To me, the most important thing was getting across the idea that sometimes things happen in this world because we believe in something. When we got in the car, my oldest son was very touched by the story so he started crying. I said, “You guys, think about it. If somebody were to hurt you because you love Jesus, would you stop loving Jesus or stop believing in Him? I wouldn’t, because I believe in Jesus. What about you, Soren?”
“I believe in Jesus!”
“What about you, Zealand?”
“I believe in Jesus!”
I said, “There you go. No matter what, we believe in Jesus.”
It was a very interesting evening. You know you’re going to have those talks, but you never know what the catalyst is going to be for those salvation talks with your children. It was awesome. The film is so powerful and I think that what makes me really happy and really impressed with this film was the courage Rachel’s mom has, who’s still alive. If I lost my child, I’m sure logically I would say that I wouldn’t be mad at God. But I probably would be a little bit. It’s my kid.
For her to have the courage to tell the story of her daughter for the world to see, and for her to be able to stand up and say, “I’m not ashamed of Jesus and I’m proud of my daughter because she wasn’t ashamed of Jesus.” It didn’t matter to her even if it cost her her life.
SCH: Can you describe a little bit about your character, Mrs. Diaz?
JV: I’m Mrs. Diaz, Rachel Scott’s drama teacher, and I am the last teacher she talks to. I’m kind of like her support system, if you will, the person who can see the creativity in her and wants to nurture that, and finds it beautiful. She is the last person she talks to and tells about the 13 tears, and the fact that she wants to change the world. As the teacher, I’m the last person she talks to about it.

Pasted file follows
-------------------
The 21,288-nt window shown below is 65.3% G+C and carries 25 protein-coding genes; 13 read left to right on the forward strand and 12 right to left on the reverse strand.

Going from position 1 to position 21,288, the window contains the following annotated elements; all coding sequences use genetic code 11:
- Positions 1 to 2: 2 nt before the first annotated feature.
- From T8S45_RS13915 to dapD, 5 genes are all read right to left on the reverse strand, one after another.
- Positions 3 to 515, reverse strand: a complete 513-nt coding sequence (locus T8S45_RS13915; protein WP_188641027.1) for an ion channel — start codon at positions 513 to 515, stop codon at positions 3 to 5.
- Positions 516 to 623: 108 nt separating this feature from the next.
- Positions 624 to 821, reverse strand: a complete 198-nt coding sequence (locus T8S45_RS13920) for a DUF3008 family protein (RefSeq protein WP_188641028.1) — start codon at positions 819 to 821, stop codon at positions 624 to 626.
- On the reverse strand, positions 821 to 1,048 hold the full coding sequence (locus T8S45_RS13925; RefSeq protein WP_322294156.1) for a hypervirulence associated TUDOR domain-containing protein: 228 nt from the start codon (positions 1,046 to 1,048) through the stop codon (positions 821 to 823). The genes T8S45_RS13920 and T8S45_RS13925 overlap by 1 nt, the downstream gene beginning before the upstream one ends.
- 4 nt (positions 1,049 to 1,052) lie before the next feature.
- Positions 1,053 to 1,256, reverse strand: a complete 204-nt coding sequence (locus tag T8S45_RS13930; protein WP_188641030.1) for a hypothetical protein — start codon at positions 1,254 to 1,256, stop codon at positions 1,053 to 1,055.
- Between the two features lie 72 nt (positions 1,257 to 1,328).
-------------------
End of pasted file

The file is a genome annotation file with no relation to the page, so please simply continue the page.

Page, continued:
SCH: We see in the movie, she was not accepted for her faith in school. Even by her closest friends, she was bullied. What do you think the movie’s message about bullying is?
JV: If you look at the story, even the outcasts who committed the crime were bullied by the more popular kids. The outcasts who believed in their faith were bullied because of what they believed in. I think the main story in that is, we have to stop bullying. We have to accept people for who they are and love them no matter what, because that is what we are called to do, especially as believers. Especially.
SCH: Did you see anything happening during the making of this film that you could say was only by God’s hand?
JV: I will say my schedule allowing me to be involved in it was a miracle! It was a pretty intense shoot and I had very little amount of days. Just seeing people’s reactions to the film and their questioning and this planting the seeds to ask the questions, that to me is a miracle. It’s happening a lot. Even my kids, that’s a miracle, to be able to present the Gospel in that way to not be ashamed of Jesus, even if it means someone hurting you. You just stand up for Jesus and not be ashamed.
SCH: In what way do you feel the film impacted or strengthened your faith?
JV: It strengthened my faith because if this little girl, this teenage girl in high school, could be that strong and that courageous in her faith and what she believed, the other things didn’t matter. She believed, no matter what. If she could do that and lose everything, what’s stopping me? Where am I failing as a Christian to not just shine the light of Jesus on everyone I’m meeting and love them with the light of Jesus. What I can do differently? Where can I be a Rachel Scott?
SCH: What do you hope the audience will take away from this film?
JV: My hope is they will take away hope, that they will take away the idea of bullying when it comes to kids, middle school, high school. I pray that they will take away just to not be scared to shine for Jesus in every situation, even when you think nobody is watching.